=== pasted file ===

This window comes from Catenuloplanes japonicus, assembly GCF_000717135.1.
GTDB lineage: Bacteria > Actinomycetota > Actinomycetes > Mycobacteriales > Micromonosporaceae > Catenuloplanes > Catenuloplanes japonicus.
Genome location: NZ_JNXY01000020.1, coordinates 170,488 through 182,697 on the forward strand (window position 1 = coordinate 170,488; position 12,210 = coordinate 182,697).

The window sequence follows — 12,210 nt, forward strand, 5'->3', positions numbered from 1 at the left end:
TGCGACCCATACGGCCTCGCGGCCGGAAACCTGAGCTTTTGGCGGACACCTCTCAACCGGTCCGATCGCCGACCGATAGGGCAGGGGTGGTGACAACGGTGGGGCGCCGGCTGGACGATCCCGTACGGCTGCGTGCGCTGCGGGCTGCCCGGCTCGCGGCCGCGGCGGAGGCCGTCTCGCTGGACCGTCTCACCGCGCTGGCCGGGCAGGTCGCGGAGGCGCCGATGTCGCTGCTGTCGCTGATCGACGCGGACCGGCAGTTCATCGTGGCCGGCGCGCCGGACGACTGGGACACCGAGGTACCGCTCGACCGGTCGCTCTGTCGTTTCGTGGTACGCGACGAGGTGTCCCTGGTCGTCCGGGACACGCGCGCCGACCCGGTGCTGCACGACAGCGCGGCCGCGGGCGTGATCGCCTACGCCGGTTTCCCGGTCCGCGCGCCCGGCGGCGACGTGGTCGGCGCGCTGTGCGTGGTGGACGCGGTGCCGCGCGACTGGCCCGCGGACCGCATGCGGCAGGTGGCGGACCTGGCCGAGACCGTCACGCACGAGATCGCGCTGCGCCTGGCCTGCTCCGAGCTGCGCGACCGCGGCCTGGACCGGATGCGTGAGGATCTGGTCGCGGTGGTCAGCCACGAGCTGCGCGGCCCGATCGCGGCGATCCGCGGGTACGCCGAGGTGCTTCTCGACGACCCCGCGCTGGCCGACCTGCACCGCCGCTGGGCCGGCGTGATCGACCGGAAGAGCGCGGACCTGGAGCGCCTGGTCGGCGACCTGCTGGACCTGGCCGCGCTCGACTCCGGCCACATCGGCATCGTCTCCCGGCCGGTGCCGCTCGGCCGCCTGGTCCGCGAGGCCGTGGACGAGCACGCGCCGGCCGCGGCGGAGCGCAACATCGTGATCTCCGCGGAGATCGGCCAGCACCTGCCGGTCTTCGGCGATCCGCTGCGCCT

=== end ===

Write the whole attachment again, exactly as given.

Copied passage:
This window comes from Catenuloplanes japonicus, assembly GCF_000717135.1.
GTDB lineage: Bacteria > Actinomycetota > Actinomycetes > Mycobacteriales > Micromonosporaceae > Catenuloplanes > Catenuloplanes japonicus.
Genome location: NZ_JNXY01000020.1, coordinates 170,488 through 182,697 on the forward strand (window position 1 = coordinate 170,488; position 12,210 = coordinate 182,697).

The window sequence follows — 12,210 nt, forward strand, 5'->3', positions numbered from 1 at the left end:
TGCGACCCATACGGCCTCGCGGCCGGAAACCTGAGCTTTTGGCGGACACCTCTCAACCGGTCCGATCGCCGACCGATAGGGCAGGGGTGGTGACAACGGTGGGGCGCCGGCTGGACGATCCCGTACGGCTGCGTGCGCTGCGGGCTGCCCGGCTCGCGGCCGCGGCGGAGGCCGTCTCGCTGGACCGTCTCACCGCGCTGGCCGGGCAGGTCGCGGAGGCGCCGATGTCGCTGCTGTCGCTGATCGACGCGGACCGGCAGTTCATCGTGGCCGGCGCGCCGGACGACTGGGACACCGAGGTACCGCTCGACCGGTCGCTCTGTCGTTTCGTGGTACGCGACGAGGTGTCCCTGGTCGTCCGGGACACGCGCGCCGACCCGGTGCTGCACGACAGCGCGGCCGCGGGCGTGATCGCCTACGCCGGTTTCCCGGTCCGCGCGCCCGGCGGCGACGTGGTCGGCGCGCTGTGCGTGGTGGACGCGGTGCCGCGCGACTGGCCCGCGGACCGCATGCGGCAGGTGGCGGACCTGGCCGAGACCGTCACGCACGAGATCGCGCTGCGCCTGGCCTGCTCCGAGCTGCGCGACCGCGGCCTGGACCGGATGCGTGAGGATCTGGTCGCGGTGGTCAGCCACGAGCTGCGCGGCCCGATCGCGGCGATCCGCGGGTACGCCGAGGTGCTTCTCGACGACCCCGCGCTGGCCGACCTGCACCGCCGCTGGGCCGGCGTGATCGACCGGAAGAGCGCGGACCTGGAGCGCCTGGTCGGCGACCTGCTGGACCTGGCCGCGCTCGACTCCGGCCACATCGGCATCGTCTCCCGGCCGGTGCCGCTCGGCCGCCTGGTCCGCGAGGCCGTGGACGAGCACGCGCCGGCCGCGGCGGAGCGCAACATCGTGATCTCCGCGGAGATCGGCCAGCACCTGCCGGTCTTCGGCGATCCGCTGCGCCT